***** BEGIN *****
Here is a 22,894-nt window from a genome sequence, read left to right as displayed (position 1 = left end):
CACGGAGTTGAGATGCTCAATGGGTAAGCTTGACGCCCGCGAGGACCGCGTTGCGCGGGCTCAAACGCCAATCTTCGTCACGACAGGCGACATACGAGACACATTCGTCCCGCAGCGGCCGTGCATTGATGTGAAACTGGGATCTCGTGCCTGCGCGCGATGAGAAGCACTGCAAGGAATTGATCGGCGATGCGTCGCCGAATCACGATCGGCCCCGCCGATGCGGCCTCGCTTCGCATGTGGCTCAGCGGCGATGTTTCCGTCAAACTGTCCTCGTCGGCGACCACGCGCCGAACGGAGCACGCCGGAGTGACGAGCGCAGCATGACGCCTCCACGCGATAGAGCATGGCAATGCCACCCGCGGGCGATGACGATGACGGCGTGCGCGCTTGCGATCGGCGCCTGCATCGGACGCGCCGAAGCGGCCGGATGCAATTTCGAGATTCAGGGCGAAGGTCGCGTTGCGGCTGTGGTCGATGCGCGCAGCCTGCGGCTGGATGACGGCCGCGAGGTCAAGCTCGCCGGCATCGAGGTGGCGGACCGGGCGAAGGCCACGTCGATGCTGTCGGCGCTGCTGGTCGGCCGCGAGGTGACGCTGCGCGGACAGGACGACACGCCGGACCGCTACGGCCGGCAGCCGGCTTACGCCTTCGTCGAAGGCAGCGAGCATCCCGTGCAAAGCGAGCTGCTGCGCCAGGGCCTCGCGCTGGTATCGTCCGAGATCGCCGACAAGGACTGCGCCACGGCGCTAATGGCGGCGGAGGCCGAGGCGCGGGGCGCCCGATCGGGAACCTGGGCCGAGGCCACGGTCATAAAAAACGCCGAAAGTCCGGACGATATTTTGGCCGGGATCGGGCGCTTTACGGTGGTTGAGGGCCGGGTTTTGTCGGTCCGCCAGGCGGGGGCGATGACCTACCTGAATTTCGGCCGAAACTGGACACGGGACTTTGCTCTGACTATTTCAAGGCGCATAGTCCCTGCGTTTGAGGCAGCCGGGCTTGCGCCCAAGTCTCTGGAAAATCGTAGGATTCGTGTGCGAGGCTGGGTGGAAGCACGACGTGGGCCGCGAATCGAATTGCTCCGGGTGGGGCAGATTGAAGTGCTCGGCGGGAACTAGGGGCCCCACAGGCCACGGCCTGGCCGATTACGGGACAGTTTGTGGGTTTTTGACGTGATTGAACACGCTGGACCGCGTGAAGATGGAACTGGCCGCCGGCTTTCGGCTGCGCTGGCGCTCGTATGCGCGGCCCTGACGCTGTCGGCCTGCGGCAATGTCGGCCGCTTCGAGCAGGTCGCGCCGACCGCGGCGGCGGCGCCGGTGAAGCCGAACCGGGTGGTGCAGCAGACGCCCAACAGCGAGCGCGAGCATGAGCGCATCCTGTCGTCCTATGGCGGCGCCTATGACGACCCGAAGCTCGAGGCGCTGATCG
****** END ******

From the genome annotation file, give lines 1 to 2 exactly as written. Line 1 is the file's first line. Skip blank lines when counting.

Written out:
Here is a 22,894-nt window from a genome sequence, read left to right as displayed (position 1 = left end):
CACGGAGTTGAGATGCTCAATGGGTAAGCTTGACGCCCGCGAGGACCGCGTTGCGCGGGCTCAAACGCCAATCTTCGTCACGACAGGCGACATACGAGACACATTCGTCCCGCAGCGGCCGTGCATTGATGTGAAACTGGGATCTCGTGCCTGCGCGCGATGAGAAGCACTGCAAGGAATTGATCGGCGATGCGTCGCCGAATCACGATCGGCCCCGCCGATGCGGCCTCGCTTCGCATGTGGCTCAGCGGCGATGTTTCCGTCAAACTGTCCTCGTCGGCGACCACGCGCCGAACGGAGCACGCCGGAGTGACGAGCGCAGCATGACGCCTCCACGCGATAGAGCATGGCAATGCCACCCGCGGGCGATGACGATGACGGCGTGCGCGCTTGCGATCGGCGCCTGCATCGGACGCGCCGAAGCGGCCGGATGCAATTTCGAGATTCAGGGCGAAGGTCGCGTTGCGGCTGTGGTCGATGCGCGCAGCCTGCGGCTGGATGACGGCCGCGAGGTCAAGCTCGCCGGCATCGAGGTGGCGGACCGGGCGAAGGCCACGTCGATGCTGTCGGCGCTGCTGGTCGGCCGCGAGGTGACGCTGCGCGGACAGGACGACACGCCGGACCGCTACGGCCGGCAGCCGGCTTACGCCTTCGTCGAAGGCAGCGAGCATCCCGTGCAAAGCGAGCTGCTGCGCCAGGGCCTCGCGCTGGTATCGTCCGAGATCGCCGACAAGGACTGCGCCACGGCGCTAATGGCGGCGGAGGCCGAGGCGCGGGGCGCCCGATCGGGAACCTGGGCCGAGGCCACGGTCATAAAAAACGCCGAAAGTCCGGACGATATTTTGGCCGGGATCGGGCGCTTTACGGTGGTTGAGGGCCGGGTTTTGTCGGTCCGCCAGGCGGGGGCGATGACCTACCTGAATTTCGGCCGAAACTGGACACGGGACTTTGCTCTGACTATTTCAAGGCGCATAGTCCCTGCGTTTGAGGCAGCCGGGCTTGCGCCCAAGTCTCTGGAAAATCGTAGGATTCGTGTGCGAGGCTGGGTGGAAGCACGACGTGGGCCGCGAATCGAATTGCTCCGGGTGGGGCAGATTGAAGTGCTCGGCGGGAACTAGGGGCCCCACAGGCCACGGCCTGGCCGATTACGGGACAGTTTGTGGGTTTTTGACGTGATTGAACACGCTGGACCGCGTGAAGATGGAACTGGCCGCCGGCTTTCGGCTGCGCTGGCGCTCGTATGCGCGGCCCTGACGCTGTCGGCCTGCGGCAATGTCGGCCGCTTCGAGCAGGTCGCGCCGACCGCGGCGGCGGCGCCGGTGAAGCCGAACCGGGTGGTGCAGCAGACGCCCAACAGCGAGCGCGAGCATGAGCGCATCCTGTCGTCCTATGGCGGCGCCTATGACGACCCGAAGCTCGAGGCGCTGATCG